Chester Mack, one of the patrons, testified that he saw Randall come into the bar and order two bottles of beer. When he got the second bottle of beer, he turned around and said, "This was a stick up, go in the ladies' washroom. . . . We got in there, he asked me for my money, so I gave him $10. . . . So he took the wallet [Howaniec's]. As he was looking through the wallet I made a grab for the gun, and Stanley and Louie helped me, and we overpowered him. At the same time the door opened up in the washroom and we could see this man now known as Kelly. I could see him coming from behind the bar, and he stood in the doorway. The door was opened in the tavern, and he was pointing a gun at us." He further testified as to the overpowering of Randall and his subsequent arrest.

Defendant testified that on the morning of November 2, 1962, he and Wallace met Randall at Randall's home, and that thereafter Wallace, Randall and defendant drove to a restaurant on 43rd Street, where they had coffee. Wallace, Randall and defendant Kelly then drove to the College Inn, where Randall got out of the car to make an application for a job. Thereafter, defendant and Wallace drove to a service station, where they purchased gasoline. At the same time they also attempted to purchase cigarettes, but the service station did not have any cigarettes. At defendant's suggestion, Wallace and defendant then drove to Spike's Tavern, in order to get cigarettes for 21 cents a package. Defendant walked into Spike's, rapped on the bar for service, and "as soon as I pecked on the bar they tumbled out the bathroom, Spike, Randall, and the other two fellows. . . . Yes, that is when I left." Defendant took nothing from the tavern.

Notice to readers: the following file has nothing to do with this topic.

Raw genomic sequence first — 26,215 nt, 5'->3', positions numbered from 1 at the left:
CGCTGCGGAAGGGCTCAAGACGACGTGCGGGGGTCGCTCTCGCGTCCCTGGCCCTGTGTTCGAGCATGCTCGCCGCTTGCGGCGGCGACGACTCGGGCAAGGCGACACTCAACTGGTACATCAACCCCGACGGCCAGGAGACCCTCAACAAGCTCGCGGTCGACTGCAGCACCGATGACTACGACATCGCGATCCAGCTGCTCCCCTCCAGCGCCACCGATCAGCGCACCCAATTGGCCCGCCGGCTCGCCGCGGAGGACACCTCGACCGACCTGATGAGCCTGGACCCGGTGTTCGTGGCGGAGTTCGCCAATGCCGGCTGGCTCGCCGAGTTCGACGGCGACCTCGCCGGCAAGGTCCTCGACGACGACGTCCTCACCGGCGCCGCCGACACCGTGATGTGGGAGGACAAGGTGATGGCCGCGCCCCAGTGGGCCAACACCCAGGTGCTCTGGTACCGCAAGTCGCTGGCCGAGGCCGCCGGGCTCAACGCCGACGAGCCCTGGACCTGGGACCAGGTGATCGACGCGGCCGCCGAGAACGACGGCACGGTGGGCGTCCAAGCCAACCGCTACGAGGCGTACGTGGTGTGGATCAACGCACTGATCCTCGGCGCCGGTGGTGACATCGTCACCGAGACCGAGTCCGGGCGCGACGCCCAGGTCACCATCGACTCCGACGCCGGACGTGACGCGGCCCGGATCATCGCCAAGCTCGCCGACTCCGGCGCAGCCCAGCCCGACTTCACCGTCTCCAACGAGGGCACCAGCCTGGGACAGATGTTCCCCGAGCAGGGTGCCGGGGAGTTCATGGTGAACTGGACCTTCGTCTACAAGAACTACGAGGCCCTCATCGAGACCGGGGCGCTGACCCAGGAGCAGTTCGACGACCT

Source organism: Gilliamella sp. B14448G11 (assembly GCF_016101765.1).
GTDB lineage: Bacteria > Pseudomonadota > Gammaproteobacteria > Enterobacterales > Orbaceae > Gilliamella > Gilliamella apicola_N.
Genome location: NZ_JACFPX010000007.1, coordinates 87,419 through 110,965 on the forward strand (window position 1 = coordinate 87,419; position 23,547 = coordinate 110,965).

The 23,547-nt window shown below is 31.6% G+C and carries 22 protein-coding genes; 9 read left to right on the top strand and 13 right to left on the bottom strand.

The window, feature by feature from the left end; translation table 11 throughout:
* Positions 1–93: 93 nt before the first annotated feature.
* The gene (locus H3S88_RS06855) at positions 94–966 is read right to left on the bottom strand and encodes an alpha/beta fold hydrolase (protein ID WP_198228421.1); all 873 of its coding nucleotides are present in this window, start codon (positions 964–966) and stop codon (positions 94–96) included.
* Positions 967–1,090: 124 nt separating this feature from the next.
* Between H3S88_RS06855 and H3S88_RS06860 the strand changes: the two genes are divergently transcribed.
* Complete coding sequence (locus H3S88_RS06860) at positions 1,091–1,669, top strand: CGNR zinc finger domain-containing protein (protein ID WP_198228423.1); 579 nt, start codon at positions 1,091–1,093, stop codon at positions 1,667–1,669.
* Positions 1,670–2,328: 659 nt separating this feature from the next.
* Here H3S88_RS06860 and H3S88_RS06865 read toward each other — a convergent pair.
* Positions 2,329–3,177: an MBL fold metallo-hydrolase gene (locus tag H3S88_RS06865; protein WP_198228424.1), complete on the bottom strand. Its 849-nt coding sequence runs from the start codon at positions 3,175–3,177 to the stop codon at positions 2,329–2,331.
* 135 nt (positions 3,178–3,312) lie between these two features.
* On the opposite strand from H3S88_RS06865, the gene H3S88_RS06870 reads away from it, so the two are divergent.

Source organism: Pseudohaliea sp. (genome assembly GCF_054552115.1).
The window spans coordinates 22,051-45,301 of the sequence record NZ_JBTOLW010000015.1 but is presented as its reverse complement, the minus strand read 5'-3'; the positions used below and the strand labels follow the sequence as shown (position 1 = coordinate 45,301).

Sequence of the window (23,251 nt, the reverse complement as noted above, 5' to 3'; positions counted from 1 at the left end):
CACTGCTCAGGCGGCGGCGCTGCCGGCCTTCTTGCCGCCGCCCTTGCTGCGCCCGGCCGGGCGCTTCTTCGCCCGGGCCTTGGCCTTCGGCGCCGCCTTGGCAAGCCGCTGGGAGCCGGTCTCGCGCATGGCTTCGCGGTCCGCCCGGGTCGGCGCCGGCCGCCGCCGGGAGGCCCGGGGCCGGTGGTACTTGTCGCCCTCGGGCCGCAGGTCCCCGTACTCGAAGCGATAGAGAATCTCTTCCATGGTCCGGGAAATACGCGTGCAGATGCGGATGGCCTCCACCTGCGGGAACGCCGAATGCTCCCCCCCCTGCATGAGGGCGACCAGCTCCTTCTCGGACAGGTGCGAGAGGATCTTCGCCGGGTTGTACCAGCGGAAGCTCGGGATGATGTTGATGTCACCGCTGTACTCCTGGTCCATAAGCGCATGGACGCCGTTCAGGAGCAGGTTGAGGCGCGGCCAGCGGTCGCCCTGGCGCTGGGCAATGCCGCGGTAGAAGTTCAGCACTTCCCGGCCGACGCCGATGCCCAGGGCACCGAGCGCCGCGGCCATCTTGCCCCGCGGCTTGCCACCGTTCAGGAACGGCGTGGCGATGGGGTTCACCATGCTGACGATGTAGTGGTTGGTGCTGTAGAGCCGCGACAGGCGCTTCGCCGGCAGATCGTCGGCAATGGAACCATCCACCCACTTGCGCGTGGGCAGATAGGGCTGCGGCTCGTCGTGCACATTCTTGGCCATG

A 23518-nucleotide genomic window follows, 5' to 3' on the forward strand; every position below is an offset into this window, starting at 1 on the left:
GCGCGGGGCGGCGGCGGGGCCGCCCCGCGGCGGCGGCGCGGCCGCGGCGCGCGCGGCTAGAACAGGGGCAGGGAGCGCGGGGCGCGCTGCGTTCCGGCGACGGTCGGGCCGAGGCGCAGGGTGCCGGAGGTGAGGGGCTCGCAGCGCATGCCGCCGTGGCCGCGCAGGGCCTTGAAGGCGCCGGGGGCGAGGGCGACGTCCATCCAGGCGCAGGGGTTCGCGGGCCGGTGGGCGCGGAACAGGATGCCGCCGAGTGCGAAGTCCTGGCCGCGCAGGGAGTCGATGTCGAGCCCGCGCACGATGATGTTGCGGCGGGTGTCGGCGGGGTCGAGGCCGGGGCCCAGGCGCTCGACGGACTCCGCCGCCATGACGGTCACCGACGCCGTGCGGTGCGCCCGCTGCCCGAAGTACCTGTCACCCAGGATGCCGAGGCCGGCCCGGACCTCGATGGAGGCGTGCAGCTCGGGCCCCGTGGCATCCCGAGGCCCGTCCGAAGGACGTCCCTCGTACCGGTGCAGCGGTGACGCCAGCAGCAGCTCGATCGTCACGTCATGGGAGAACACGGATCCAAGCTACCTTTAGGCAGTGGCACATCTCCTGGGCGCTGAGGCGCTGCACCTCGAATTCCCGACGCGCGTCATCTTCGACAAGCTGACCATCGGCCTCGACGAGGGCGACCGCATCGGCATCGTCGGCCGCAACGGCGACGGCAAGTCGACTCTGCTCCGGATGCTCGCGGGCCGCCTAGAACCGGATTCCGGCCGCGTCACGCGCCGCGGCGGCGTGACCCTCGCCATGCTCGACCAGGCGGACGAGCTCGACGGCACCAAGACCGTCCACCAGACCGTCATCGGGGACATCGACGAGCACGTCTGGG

Defendant further stated that on the night of November 1, he spoke by telephone with Randall, and at that time advised him that defendant thought he had a job for Randall. Defendant told Randall that defendant had to go to Wilson & Company the next morning because Wilson & Company had called defendant back to work. Defendant told Randall that he would see him the next morning. Defendant denied having any discussion with Randall concerning the robbery of Spike's Tavern or any other robbery.